Tips & Tricks on Becoming Successful in Software Development

The Story so far

Go to the profile of Filip Babic

I was like you once. So were my colleagues. Just another student, graduate, or even an employee. We were all trying to find a new pastime, which could prove to be lucrative in the future. Some of us were geeks and sci fi lovers, some were plain gamers, some liked to party rather than spend their time with a computer.

Yet we’re all in the same world now. A fast paced, ever-changing world of software. And somehow, even though we didn’t have a single clue about code, nowadays we’re learning new things daily, broadening our expertise, working together to bring new abstract solutions to our shared problems, and most importantly, having fun doing so.

Let me spark your interest…

Life is a lie

So you want to become a programmer, someone whose only purpose in life is refining caffeine into pure code? You want to work long into the night, being the only person with lights on at 3 am? You want to see the code in traffic lights, elevators and have characters pour down in front of your eyes, just like they do in The Matrix?

If you’ve heard these in the past, let me tell you something: most of it is bullshit. The massive amount of stereotypes concerning programmers is the first obstacle in your way. Working long night hours, drinking tons of coffee and having no social life is not what development is about.

Most people give up by thinking that development doesn’t suit them, or because someone says it doesn’t suit them. Anyone canbe a developer, and earn their living by programming.

The only thing development really does to you is make you think clearly and logically through everything, but it does not turn you into a code spewing machine!


Choose your own path

The first point you need to pass is choosing something you want to spend a few months or years doing. The sheer amount of materials on the Internet is overwhelming. From tutorials (paid & free), Youtube videos, books, to articles, podcasts and who knows what else, the sources are inexhaustible.

How to get pointed in the right direction then? Simple answer — you don’t. There is no right direction, nor one direction that is better than all the others. To each his own. Find something you think is fun, and stick to it.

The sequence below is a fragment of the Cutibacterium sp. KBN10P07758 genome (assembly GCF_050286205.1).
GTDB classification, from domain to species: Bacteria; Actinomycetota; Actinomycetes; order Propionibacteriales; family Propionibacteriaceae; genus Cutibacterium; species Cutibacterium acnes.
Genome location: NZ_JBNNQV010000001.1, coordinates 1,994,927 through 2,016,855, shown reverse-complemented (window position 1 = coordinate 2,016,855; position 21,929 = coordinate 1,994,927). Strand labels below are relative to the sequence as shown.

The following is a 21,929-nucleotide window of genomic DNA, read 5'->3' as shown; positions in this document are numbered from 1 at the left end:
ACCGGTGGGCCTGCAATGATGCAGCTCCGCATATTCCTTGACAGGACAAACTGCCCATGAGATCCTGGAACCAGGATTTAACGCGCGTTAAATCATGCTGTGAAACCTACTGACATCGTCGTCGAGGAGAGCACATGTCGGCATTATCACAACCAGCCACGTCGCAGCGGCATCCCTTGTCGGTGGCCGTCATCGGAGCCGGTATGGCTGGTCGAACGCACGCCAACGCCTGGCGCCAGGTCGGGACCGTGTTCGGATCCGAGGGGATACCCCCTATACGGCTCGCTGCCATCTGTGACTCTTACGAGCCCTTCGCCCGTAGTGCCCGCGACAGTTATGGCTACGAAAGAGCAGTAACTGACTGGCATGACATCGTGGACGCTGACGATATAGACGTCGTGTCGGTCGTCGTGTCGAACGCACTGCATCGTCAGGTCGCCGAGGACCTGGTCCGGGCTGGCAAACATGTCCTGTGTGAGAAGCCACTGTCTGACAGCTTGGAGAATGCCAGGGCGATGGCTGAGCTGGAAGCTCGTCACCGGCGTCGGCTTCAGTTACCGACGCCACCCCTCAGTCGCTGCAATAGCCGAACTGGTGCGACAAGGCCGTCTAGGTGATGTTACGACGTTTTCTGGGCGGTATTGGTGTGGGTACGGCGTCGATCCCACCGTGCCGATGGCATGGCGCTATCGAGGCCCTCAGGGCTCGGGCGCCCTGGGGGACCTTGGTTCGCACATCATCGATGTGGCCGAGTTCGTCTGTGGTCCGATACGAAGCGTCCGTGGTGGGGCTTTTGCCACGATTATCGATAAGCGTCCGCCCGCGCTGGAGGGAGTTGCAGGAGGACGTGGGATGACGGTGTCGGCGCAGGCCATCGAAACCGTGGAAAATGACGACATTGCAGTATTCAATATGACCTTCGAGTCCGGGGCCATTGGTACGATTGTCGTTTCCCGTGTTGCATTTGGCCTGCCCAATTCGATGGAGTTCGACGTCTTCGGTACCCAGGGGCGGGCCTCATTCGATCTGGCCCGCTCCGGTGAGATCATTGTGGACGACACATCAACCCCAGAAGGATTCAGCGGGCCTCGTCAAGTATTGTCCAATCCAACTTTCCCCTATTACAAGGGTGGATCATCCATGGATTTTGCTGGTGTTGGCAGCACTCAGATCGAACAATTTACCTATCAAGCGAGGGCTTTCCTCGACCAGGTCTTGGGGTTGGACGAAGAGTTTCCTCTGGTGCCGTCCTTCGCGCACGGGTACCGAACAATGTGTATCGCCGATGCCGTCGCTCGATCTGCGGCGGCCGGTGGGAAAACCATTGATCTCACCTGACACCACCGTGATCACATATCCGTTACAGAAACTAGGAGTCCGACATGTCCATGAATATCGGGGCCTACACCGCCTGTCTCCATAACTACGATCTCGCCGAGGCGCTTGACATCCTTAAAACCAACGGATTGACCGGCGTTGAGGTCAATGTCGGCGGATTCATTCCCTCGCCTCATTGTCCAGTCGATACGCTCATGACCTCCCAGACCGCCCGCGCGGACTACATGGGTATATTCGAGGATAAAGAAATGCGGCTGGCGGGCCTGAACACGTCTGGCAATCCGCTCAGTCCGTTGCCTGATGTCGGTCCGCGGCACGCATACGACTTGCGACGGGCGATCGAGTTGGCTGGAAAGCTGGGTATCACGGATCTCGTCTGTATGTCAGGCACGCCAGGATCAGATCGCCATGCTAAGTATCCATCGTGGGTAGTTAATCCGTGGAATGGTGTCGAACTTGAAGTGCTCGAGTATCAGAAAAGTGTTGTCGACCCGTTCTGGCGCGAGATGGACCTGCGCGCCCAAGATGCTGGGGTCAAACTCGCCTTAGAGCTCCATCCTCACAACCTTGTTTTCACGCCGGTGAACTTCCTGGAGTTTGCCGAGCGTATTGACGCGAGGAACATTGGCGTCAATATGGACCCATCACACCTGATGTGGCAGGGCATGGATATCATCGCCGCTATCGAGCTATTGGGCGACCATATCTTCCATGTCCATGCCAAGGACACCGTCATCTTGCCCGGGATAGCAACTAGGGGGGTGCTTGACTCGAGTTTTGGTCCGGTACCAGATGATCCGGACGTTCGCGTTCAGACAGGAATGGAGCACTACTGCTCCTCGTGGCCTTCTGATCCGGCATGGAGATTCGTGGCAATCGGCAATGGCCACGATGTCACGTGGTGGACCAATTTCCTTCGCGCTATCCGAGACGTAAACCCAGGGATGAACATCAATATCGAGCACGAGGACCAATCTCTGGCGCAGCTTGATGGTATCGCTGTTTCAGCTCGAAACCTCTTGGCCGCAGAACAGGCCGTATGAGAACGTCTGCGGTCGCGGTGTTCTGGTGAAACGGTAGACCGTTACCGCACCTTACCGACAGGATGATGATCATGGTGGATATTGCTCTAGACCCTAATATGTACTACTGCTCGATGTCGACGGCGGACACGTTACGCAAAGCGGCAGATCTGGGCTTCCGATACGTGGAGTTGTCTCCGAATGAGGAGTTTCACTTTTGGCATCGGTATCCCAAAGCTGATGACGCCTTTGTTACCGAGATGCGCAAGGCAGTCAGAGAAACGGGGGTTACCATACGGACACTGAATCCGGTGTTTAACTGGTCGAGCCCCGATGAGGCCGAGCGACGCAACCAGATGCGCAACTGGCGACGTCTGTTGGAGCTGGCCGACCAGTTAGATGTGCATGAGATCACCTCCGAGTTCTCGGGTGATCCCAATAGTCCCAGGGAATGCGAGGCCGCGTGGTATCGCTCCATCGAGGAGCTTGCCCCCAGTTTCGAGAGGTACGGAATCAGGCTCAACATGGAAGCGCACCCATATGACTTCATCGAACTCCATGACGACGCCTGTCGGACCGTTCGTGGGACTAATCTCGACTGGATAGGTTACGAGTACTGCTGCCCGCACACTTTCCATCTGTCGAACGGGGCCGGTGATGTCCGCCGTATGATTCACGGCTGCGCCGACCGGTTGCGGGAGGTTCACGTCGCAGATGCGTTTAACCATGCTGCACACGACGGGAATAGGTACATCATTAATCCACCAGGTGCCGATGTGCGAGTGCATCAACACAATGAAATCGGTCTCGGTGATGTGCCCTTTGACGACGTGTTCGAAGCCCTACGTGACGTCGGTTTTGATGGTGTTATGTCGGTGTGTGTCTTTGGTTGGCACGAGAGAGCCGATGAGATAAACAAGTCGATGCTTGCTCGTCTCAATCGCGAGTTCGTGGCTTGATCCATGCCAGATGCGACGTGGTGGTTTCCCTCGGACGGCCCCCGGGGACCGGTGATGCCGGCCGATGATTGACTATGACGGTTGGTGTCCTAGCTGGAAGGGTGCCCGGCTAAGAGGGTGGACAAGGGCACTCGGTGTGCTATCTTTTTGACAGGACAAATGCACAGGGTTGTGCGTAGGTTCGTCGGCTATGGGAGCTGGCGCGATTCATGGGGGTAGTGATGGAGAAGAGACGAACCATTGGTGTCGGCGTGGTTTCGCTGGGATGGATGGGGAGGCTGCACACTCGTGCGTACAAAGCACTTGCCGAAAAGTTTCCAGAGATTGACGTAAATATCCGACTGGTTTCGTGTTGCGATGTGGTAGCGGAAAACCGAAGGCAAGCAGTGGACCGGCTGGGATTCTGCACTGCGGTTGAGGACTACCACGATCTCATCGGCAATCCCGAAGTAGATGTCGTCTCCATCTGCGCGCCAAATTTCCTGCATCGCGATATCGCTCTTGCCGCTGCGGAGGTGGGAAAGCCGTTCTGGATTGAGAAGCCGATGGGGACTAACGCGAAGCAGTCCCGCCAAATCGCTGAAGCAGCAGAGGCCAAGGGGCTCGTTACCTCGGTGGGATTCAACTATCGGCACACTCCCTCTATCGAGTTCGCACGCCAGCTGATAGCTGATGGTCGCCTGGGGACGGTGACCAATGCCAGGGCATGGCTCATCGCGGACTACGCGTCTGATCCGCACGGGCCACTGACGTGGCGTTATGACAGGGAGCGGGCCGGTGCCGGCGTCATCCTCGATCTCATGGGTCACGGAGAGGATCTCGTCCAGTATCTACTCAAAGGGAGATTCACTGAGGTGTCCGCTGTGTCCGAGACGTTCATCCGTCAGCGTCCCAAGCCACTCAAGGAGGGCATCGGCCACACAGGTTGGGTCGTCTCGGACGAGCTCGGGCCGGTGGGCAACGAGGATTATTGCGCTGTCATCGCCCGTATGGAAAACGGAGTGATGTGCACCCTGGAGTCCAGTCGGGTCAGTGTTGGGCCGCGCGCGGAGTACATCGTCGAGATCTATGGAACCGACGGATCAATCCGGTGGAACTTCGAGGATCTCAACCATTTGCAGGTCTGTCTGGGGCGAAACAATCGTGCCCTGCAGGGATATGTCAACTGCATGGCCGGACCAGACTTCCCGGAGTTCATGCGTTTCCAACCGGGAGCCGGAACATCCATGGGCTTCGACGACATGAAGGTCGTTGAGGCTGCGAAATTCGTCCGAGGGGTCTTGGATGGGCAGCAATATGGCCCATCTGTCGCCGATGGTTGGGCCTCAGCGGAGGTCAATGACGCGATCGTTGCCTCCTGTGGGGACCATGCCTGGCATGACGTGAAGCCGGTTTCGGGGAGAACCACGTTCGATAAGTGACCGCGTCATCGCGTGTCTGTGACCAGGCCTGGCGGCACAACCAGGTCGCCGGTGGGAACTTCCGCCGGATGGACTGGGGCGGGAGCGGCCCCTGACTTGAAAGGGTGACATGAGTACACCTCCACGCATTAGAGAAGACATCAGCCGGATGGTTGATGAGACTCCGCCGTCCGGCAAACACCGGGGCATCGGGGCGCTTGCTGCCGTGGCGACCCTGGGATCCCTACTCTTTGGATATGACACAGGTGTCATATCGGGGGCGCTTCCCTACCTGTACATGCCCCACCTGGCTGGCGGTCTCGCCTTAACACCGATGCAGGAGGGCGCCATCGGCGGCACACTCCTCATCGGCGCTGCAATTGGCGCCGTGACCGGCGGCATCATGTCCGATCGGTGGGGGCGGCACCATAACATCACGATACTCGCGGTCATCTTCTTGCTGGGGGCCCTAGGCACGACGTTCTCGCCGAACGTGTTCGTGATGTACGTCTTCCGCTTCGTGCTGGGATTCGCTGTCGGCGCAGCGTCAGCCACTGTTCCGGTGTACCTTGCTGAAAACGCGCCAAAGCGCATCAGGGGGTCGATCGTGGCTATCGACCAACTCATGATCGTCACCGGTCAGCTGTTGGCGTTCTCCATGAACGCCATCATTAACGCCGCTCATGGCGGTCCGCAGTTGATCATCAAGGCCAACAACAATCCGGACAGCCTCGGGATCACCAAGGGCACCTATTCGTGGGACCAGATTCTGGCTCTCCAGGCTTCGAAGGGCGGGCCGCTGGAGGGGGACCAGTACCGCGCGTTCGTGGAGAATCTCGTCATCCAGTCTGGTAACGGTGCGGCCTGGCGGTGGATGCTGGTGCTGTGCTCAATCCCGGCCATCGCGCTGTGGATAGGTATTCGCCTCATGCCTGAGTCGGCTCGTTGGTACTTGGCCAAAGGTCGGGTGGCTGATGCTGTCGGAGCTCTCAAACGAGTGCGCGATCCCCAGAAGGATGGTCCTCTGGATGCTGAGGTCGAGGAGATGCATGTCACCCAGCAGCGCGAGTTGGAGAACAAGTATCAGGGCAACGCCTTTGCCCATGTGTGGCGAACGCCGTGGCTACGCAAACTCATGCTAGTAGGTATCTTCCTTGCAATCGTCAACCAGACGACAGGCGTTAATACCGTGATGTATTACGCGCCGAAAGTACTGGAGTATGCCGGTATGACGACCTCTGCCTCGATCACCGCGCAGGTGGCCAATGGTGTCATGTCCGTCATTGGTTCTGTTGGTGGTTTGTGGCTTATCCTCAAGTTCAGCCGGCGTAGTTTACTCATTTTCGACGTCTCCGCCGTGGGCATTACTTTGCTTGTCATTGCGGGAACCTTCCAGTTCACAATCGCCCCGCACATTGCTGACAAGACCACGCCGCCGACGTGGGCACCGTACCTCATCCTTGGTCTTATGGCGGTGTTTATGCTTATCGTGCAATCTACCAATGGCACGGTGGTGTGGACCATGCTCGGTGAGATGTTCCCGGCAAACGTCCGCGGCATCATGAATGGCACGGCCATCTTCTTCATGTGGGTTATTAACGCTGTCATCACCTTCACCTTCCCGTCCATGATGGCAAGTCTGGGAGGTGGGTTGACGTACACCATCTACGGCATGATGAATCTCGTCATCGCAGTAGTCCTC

For example, you don’t have to be forced into doing mobile just because it’s popular right now. You can take up Clojure, and find just as exciting opportunities as you would with Kotlin or Java.

In the future, if you want or need to change your platform, having previous knowledge will supercharge the learning process of the new platform. It all comes down to the same book where only the authors are different.

The Devil is in the Details

Now you’ve chosen a righteous path. But wow, where to go next, there is so much stuff to learn!

If there is anything I could advise you it would be this: never delve too deep into documentation. Reading documentation is one of the core ways of learning new APIs, but often it causes headaches due to too many details.

Once you start reading into a Class, it often is connected to 2–3 other Classes, which of course you start reading about next. Then those Classes are connected to 2–3 more and so on and so forth. After a while you’ve gone so far away from the starting Class that you don’t even know what you’ve been reading about.

Take for example the Android’s Activity. It’s inheritance tree is so large that Android Studio freezes a bit once you start opening it up. Fun fact, you don’t even have to know more than half of it.

So when you’re looking into something new, take 15–20 minutes to check it out thoroughly. If you happen to find anything new along the way, but it would take more than 5 minutes to read about, write it down to have a look at later.